MSU – Food Regulation in Latin America 2019 enrollment

Michigan State University Food Regulation in Latin America course will be available online in Spanish and in English for Fall 2019 semester. Enrollment is still open!

 

This course is perfect for students throughout the world who either prefer Spanish or who were previously unable to take MSU course due to the language barrier.
This course is designed also for working professionals and  presents current food issues, laws and regulations that impact Latin America. Food law topics including risk assessment, risk management, risk communication, food safety, international trade, and international entities such as FAO/WHO, WTO, and Codex Alimentarius will be highlighted. I will be honored to lead 2 modules of the program on WTO and international standards.
In addition, detailed market specific information regarding labeling, additives, claims, and adulteration in Mexico, Argentina, Peru, Brazil as well as various Central American and Caribbean countries will be presented.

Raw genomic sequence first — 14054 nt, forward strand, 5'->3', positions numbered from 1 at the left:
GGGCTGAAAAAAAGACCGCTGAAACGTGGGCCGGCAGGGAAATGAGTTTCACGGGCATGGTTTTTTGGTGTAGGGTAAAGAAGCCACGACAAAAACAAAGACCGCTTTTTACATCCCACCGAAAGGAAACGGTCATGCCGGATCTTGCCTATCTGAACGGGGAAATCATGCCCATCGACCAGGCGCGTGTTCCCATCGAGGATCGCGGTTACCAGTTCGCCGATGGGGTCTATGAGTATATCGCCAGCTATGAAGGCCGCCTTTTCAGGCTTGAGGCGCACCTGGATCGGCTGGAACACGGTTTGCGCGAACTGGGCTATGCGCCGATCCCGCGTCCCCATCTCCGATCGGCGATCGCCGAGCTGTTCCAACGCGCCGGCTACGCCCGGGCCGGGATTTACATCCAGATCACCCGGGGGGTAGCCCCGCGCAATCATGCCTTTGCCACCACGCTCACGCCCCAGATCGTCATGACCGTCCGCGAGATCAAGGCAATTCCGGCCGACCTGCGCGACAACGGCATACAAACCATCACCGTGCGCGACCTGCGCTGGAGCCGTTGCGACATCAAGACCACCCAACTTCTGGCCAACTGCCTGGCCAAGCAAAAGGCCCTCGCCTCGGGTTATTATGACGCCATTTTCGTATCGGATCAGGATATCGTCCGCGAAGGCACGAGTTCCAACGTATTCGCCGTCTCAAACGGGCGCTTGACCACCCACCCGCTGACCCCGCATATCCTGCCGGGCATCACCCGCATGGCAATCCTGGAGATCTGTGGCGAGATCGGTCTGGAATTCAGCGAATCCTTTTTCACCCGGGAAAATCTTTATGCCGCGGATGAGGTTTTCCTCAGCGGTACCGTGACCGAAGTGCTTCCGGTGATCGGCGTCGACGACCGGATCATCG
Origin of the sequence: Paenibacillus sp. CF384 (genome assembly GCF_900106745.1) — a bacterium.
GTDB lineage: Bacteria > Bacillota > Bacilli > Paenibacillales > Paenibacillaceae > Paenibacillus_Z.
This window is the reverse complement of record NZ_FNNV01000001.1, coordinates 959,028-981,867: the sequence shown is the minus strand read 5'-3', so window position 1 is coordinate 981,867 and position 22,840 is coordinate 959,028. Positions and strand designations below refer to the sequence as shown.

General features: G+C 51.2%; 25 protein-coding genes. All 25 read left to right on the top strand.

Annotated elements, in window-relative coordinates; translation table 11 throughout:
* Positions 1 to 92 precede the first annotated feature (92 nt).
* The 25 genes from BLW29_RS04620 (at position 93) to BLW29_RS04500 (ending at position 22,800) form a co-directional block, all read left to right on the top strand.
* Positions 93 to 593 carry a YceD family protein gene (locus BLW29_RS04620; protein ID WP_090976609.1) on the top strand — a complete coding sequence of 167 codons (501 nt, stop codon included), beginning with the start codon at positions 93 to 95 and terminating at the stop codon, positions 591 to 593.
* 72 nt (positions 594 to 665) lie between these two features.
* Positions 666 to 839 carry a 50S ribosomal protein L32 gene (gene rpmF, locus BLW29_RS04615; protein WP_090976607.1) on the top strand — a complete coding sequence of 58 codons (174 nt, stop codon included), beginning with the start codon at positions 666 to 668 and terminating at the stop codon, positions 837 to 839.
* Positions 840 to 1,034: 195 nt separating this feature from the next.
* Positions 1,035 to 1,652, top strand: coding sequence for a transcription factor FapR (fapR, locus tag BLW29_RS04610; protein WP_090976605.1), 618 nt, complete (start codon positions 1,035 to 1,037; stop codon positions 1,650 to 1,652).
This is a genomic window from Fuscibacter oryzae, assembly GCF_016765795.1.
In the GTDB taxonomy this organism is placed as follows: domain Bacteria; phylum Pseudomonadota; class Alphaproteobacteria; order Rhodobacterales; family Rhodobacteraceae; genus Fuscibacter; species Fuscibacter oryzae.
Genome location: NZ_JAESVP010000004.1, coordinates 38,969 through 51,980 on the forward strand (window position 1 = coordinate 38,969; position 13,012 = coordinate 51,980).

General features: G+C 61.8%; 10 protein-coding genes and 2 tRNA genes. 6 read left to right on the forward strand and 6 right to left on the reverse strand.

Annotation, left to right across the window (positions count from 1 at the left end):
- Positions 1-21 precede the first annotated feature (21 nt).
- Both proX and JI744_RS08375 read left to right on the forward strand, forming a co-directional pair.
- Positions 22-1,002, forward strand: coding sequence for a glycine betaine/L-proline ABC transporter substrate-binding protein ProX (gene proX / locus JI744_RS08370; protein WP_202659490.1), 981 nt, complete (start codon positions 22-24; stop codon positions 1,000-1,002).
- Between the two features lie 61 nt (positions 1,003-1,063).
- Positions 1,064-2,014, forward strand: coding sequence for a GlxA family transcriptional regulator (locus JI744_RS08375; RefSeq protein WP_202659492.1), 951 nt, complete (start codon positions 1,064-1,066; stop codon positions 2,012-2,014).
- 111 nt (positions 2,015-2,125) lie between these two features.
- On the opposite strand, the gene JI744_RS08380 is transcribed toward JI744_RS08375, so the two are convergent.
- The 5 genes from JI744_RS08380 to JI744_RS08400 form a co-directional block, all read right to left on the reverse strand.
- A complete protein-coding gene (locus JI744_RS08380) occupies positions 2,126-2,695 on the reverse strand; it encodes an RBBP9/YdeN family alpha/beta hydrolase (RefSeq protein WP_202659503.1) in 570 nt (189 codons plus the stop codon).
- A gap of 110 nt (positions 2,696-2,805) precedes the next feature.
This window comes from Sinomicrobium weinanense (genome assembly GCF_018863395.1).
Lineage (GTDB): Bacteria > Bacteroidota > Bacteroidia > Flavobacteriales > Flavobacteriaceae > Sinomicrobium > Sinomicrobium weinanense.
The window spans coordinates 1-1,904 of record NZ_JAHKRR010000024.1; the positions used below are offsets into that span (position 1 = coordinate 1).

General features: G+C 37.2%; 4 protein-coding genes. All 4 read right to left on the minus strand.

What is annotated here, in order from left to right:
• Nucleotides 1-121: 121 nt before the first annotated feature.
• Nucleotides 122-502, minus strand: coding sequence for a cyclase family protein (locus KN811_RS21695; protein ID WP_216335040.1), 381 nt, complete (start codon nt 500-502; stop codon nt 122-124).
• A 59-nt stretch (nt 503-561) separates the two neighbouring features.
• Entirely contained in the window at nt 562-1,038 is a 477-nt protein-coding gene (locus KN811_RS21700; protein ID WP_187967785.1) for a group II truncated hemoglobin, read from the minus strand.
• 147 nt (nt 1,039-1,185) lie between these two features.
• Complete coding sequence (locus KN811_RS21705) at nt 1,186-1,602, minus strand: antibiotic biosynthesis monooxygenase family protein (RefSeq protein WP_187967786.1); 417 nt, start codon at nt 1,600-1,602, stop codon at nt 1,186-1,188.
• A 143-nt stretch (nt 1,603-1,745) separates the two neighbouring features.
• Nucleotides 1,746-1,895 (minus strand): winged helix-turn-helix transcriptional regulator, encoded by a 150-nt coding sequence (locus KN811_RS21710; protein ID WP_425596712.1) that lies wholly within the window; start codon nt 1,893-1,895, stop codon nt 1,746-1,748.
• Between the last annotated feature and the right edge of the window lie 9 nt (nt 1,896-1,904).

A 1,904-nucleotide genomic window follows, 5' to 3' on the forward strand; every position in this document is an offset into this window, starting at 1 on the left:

Write to IFLR@msu.edu for details on the program and tuition fees.
See you online!

Food Allergy Forum Report and New Youtube Channel

On 1st-3rd April 2019 the 2nd Food Allergy Forum was held in Amsterdam. The conference hosted speakers coming from Europe, North-America and Australia and offered a mixed approach to the topic: regulatory, clinical and scientific.

It was the perfect occasion to launch our new YouTube Channel and start with Bert Popping and FOCOS our new editorial project: 100” Food News.  Huge thanks to Bert and Carmen Diaz Amigo for the stunning graphics. Subscribe our YouTube channels and stay tuned for more news!

During the first day the most discussed issue was the opportunity to finally define thresholds for the use of precautionary allergen statements on the labels. Some regulators were pretty shy on the topic, explaining how we do not have conclusive data for all the food allergens and for all subjects’ categories. Very true, as well as the fact that the industry is taking responsibility every day in managing such situations and deciding how to protect consumers: after 20 years of discussions I think it’s time for the regulators to step in, Codex Alimentarius included. Maybe we would not have the best thresholds/action levels possible, but at least we will have something to work on and an instrument to standardized the approach. Today many countries are defining their own thresholds through soft law and non-binding guidance, and the outputs might differ greatly.

Would we really think that a jungle of different numbers would help the industry to adopt a more rationale approach to the precautionary allergen labeling? And what about consumers understanding of such indications?

This and much more in the first 100” Food News and in Bert’s full report about the conference.